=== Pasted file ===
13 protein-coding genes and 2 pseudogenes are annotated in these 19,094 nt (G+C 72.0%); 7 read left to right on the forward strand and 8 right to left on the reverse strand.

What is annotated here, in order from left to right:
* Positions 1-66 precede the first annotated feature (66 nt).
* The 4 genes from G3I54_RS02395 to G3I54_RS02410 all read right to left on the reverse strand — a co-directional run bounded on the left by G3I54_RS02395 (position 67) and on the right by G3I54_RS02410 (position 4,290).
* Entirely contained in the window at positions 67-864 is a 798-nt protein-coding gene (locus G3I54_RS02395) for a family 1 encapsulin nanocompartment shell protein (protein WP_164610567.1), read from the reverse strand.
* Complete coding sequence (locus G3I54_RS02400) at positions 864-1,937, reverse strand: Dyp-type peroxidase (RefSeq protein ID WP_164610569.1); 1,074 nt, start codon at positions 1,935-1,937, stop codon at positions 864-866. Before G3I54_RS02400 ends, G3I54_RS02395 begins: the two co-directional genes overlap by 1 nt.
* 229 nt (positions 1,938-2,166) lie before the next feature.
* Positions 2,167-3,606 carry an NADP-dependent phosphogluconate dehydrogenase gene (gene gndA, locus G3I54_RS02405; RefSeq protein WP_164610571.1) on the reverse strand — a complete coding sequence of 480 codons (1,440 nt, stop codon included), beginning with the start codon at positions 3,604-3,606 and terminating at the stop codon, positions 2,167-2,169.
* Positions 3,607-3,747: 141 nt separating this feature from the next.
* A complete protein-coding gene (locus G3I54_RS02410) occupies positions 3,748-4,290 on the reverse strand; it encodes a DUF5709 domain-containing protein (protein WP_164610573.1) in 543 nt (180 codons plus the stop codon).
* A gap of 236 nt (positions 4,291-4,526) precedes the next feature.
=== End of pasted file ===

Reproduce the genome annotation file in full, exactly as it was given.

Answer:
13 protein-coding genes and 2 pseudogenes are annotated in these 19,094 nt (G+C 72.0%); 7 read left to right on the forward strand and 8 right to left on the reverse strand.

What is annotated here, in order from left to right:
* Positions 1-66 precede the first annotated feature (66 nt).
* The 4 genes from G3I54_RS02395 to G3I54_RS02410 all read right to left on the reverse strand — a co-directional run bounded on the left by G3I54_RS02395 (position 67) and on the right by G3I54_RS02410 (position 4,290).
* Entirely contained in the window at positions 67-864 is a 798-nt protein-coding gene (locus G3I54_RS02395) for a family 1 encapsulin nanocompartment shell protein (protein WP_164610567.1), read from the reverse strand.
* Complete coding sequence (locus G3I54_RS02400) at positions 864-1,937, reverse strand: Dyp-type peroxidase (RefSeq protein ID WP_164610569.1); 1,074 nt, start codon at positions 1,935-1,937, stop codon at positions 864-866. Before G3I54_RS02400 ends, G3I54_RS02395 begins: the two co-directional genes overlap by 1 nt.
* 229 nt (positions 1,938-2,166) lie before the next feature.
* Positions 2,167-3,606 carry an NADP-dependent phosphogluconate dehydrogenase gene (gene gndA, locus G3I54_RS02405; RefSeq protein WP_164610571.1) on the reverse strand — a complete coding sequence of 480 codons (1,440 nt, stop codon included), beginning with the start codon at positions 3,604-3,606 and terminating at the stop codon, positions 2,167-2,169.
* Positions 3,607-3,747: 141 nt separating this feature from the next.
* A complete protein-coding gene (locus G3I54_RS02410) occupies positions 3,748-4,290 on the reverse strand; it encodes a DUF5709 domain-containing protein (protein WP_164610573.1) in 543 nt (180 codons plus the stop codon).
* A gap of 236 nt (positions 4,291-4,526) precedes the next feature.